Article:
The authorities have confirmed claims in a report by Amnesty International (AI) that six suspected CIA flights landed in Switzerland.
The Federal Civil Aviation Office had previously refused to comment on the findings, only reaffirming that four flights were known to have touched down in Geneva.
There have been widespread allegations in the media and by non-governmental organisations that the CIA - the American intelligence service - ran secret jails abroad for terror suspects and flew some through European airports in so-called "rendition" flights.
The AI report, "Below the radar: Secret flights to torture and 'disappearance'", which was published on Wednesday, used data from the United States air authorities from 2001-2005 to track the alleged flights in Europe.
It found that three planes used by the CIA landed five times in Geneva and once in Zurich.
On Wednesday these claims were confirmed by the Aviation Office.
Dick Marty, a Swiss senator investigating allegations of secret CIA prisons on behalf of the Council of Europe, welcomed the report.
"Interestingly the research was done by civil society and not by the government," Marty told public radio.
"How come aircraft can fly through European airspace and land anywhere on the continent without any questions asked?" he added.
AI says it has records of nearly 1,000 flights directly linked to the CIA, most of which have used European airspace. Not all are said to have been carrying prisoners.
Amnesty said that most of these flights were by planes that appeared to be permanently operated by the CIA through front companies.
There are also records of another 600 flights made by planes used at least temporarily by the CIA, said the non-governmental organisation.
The CIA affair has had repercussions in Switzerland. In February the Swiss government granted permission for overflights by non-commercial US aircraft until the end of 2006, after receiving requested clarifications concerning CIA planes from Washington.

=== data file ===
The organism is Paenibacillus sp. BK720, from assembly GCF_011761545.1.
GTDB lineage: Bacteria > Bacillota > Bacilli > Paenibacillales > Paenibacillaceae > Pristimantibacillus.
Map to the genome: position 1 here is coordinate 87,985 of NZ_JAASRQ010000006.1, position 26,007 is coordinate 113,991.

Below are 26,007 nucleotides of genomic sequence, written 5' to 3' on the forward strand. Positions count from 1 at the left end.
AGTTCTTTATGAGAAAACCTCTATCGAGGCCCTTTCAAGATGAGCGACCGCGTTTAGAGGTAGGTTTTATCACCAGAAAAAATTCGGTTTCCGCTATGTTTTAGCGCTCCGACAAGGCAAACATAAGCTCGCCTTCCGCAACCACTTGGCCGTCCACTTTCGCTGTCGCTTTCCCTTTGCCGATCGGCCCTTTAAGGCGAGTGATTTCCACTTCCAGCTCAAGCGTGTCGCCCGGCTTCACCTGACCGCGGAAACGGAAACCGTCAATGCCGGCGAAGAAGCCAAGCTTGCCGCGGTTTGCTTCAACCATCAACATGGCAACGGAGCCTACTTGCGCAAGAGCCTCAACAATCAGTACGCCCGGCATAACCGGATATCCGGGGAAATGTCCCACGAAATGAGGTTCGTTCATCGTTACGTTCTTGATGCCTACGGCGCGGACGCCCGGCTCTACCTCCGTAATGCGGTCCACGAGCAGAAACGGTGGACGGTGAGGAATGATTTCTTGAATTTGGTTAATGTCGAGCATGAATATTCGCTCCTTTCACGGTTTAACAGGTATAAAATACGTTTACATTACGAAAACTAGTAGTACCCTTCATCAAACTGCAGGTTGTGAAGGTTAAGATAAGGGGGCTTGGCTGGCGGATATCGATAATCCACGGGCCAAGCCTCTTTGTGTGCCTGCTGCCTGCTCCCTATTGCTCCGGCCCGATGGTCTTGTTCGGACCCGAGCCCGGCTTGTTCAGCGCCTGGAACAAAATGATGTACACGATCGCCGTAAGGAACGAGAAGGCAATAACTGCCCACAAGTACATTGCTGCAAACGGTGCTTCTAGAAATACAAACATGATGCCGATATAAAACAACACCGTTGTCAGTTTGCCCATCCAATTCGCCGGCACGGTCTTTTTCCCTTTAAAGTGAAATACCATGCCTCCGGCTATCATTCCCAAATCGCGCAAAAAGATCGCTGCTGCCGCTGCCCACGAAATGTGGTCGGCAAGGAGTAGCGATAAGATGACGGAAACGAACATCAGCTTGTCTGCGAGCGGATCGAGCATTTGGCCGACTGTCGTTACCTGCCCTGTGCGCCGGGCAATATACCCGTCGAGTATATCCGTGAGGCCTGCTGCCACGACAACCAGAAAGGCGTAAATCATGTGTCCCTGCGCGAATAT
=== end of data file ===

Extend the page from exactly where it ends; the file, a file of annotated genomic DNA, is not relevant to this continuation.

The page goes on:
According to the government, the US authorities stated they had used neither Swiss airports nor Swiss airspace to transport prisoners.
The news came just days after a parliamentary sub-committee cleared the Swiss cabinet of having knowledge of such flights over Swiss airspace.
Only one suspicious case is still being investigated by the Swiss Federal Prosecutor's Office.
The CIA matter is also being investigated Swiss senator Dick Marty, on behalf of the Council of Europe. His interim report in January found European governments probably knew about CIA abductions and the transfer of detainees through European airspace.
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The Swiss Federal Civil Aviation Office has confirmed that six suspected CIA flights landed in Switzerland.
In addition, 76 flights were made over Switzerland by US planes suspected of being used by the CIA between 2001 and January 2006, according to the Aviation Office.
These were registered as non-commercial flights, it said.
Dick Marty, a senator for Switzerland's centre-right Radical Party, was appointed in November by the Council of Europe to probe allegations that the CIA set up secret prisons in eastern Europe to interrogate terror suspects.
In an interim report presented in January, he wrote that European governments probably knew about CIA abductions and the transfer of detainees through European airspace.
But he admitted that he had no concrete proof of CIA detention centres in eastern Europe or elsewhere.
Marty had also singled out the Swiss government as doing little to investigate, possibly to avoid a dispute with Washington.